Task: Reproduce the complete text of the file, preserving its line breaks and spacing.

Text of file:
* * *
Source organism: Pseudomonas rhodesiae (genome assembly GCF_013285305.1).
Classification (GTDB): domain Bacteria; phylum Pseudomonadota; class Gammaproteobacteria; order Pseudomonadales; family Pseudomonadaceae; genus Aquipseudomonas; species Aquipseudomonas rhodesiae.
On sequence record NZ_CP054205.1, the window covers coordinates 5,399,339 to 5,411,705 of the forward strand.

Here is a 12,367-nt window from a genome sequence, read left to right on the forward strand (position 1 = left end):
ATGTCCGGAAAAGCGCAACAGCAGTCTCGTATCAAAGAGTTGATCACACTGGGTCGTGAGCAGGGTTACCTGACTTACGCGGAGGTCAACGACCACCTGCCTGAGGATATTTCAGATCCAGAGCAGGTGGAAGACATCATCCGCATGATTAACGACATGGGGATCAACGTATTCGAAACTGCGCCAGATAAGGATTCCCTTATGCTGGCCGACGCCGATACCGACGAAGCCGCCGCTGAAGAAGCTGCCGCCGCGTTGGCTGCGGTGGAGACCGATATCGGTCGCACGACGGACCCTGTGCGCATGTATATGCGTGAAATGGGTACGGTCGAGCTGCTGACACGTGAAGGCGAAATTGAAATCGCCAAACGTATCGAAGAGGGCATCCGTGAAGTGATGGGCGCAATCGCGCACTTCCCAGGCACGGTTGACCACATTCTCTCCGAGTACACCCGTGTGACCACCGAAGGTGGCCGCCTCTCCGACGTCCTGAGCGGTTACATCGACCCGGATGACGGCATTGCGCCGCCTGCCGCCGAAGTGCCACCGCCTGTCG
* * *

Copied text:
Source organism: Pseudomonas rhodesiae (genome assembly GCF_013285305.1).
Classification (GTDB): domain Bacteria; phylum Pseudomonadota; class Gammaproteobacteria; order Pseudomonadales; family Pseudomonadaceae; genus Aquipseudomonas; species Aquipseudomonas rhodesiae.
On sequence record NZ_CP054205.1, the window covers coordinates 5,399,339 to 5,411,705 of the forward strand.

Here is a 12,367-nt window from a genome sequence, read left to right on the forward strand (position 1 = left end):
ATGTCCGGAAAAGCGCAACAGCAGTCTCGTATCAAAGAGTTGATCACACTGGGTCGTGAGCAGGGTTACCTGACTTACGCGGAGGTCAACGACCACCTGCCTGAGGATATTTCAGATCCAGAGCAGGTGGAAGACATCATCCGCATGATTAACGACATGGGGATCAACGTATTCGAAACTGCGCCAGATAAGGATTCCCTTATGCTGGCCGACGCCGATACCGACGAAGCCGCCGCTGAAGAAGCTGCCGCCGCGTTGGCTGCGGTGGAGACCGATATCGGTCGCACGACGGACCCTGTGCGCATGTATATGCGTGAAATGGGTACGGTCGAGCTGCTGACACGTGAAGGCGAAATTGAAATCGCCAAACGTATCGAAGAGGGCATCCGTGAAGTGATGGGCGCAATCGCGCACTTCCCAGGCACGGTTGACCACATTCTCTCCGAGTACACCCGTGTGACCACCGAAGGTGGCCGCCTCTCCGACGTCCTGAGCGGTTACATCGACCCGGATGACGGCATTGCGCCGCCTGCCGCCGAAGTGCCACCGCCTGTCG